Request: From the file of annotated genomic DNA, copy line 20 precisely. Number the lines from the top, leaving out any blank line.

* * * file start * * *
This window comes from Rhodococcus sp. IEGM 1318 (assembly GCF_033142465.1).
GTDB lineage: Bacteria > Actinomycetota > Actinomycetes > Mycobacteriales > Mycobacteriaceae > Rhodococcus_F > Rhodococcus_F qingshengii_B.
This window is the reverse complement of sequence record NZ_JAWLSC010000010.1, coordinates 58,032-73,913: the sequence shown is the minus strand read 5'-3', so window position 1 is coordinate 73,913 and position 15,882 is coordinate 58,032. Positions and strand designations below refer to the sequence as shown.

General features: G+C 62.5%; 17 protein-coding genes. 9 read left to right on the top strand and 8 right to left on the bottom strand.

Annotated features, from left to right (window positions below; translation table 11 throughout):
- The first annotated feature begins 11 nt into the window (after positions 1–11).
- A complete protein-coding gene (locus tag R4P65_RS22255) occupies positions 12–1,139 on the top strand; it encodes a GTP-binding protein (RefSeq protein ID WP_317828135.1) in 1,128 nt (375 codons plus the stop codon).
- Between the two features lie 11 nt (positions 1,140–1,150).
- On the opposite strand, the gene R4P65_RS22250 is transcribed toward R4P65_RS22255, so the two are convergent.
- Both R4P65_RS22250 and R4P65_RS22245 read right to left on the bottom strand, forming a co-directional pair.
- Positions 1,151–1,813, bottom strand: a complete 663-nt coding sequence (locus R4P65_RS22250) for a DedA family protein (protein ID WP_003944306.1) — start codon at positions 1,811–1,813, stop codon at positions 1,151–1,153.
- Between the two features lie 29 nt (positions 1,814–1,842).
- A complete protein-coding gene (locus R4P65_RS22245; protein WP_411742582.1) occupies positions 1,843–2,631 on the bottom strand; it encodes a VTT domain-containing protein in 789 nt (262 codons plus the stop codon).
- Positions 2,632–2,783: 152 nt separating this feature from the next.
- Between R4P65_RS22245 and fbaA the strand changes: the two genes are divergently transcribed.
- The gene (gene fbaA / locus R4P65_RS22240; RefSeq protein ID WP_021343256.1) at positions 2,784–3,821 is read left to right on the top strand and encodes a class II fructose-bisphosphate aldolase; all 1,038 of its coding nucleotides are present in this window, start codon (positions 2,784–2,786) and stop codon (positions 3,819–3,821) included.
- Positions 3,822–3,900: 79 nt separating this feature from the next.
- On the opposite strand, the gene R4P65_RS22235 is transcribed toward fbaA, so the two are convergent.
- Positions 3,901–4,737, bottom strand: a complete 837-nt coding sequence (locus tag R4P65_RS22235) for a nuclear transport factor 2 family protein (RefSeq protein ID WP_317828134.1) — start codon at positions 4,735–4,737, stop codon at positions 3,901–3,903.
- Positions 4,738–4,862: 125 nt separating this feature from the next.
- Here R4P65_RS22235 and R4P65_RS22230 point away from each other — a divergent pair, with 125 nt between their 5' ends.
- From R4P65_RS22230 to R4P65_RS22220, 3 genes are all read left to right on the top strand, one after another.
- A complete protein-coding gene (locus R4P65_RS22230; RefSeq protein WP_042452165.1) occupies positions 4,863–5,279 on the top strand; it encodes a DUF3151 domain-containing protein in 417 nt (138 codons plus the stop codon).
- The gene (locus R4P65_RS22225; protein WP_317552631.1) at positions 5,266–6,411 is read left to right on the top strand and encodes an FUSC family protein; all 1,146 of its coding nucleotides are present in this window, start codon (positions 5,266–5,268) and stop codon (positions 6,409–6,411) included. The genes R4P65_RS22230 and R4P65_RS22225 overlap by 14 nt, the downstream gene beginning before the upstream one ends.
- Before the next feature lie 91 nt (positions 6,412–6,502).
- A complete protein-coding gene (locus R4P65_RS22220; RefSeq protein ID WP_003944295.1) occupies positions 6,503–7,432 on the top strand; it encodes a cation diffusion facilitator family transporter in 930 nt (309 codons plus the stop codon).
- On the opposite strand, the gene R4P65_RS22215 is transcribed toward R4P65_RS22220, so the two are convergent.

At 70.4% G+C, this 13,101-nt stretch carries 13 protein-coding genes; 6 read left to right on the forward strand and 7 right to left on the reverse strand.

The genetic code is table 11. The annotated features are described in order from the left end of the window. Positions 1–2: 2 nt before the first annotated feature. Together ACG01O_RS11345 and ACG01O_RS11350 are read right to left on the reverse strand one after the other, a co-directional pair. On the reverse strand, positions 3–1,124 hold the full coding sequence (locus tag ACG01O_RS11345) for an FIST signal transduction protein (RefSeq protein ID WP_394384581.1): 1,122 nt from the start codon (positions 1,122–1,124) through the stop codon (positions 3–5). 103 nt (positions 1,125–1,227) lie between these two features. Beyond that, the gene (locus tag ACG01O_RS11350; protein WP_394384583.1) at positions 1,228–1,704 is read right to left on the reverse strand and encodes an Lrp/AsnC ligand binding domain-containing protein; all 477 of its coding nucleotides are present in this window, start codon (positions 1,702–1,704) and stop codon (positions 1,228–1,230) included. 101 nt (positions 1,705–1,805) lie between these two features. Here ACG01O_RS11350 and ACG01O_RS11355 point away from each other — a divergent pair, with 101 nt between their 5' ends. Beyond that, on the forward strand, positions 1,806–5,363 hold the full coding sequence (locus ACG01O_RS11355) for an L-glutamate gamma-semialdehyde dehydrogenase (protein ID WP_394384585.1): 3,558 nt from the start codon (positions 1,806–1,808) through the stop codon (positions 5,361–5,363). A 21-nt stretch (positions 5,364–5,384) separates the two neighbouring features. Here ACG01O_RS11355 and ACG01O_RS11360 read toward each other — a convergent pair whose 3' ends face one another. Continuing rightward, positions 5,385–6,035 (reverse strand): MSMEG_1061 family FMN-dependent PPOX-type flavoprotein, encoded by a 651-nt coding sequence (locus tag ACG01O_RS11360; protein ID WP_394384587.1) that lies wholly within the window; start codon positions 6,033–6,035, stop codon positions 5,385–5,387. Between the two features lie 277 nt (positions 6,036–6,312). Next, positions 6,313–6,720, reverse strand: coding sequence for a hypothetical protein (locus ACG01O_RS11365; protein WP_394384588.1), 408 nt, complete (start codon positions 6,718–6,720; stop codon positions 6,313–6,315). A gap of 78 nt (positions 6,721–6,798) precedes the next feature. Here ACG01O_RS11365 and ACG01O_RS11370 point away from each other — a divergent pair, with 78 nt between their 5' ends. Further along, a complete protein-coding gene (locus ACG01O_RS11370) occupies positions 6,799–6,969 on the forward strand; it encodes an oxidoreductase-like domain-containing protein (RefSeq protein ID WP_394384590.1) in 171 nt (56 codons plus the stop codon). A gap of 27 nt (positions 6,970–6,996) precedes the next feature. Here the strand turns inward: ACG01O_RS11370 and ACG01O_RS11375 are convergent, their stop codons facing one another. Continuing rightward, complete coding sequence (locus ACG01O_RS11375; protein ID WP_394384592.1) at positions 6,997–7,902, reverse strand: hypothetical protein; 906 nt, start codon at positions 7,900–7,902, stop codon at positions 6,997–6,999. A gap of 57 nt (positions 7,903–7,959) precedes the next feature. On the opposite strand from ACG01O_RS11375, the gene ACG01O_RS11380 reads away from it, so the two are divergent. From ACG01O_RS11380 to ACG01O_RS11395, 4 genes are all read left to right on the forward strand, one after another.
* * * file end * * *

- Positions 4,738–4,862: 125 nt separating this feature from the next.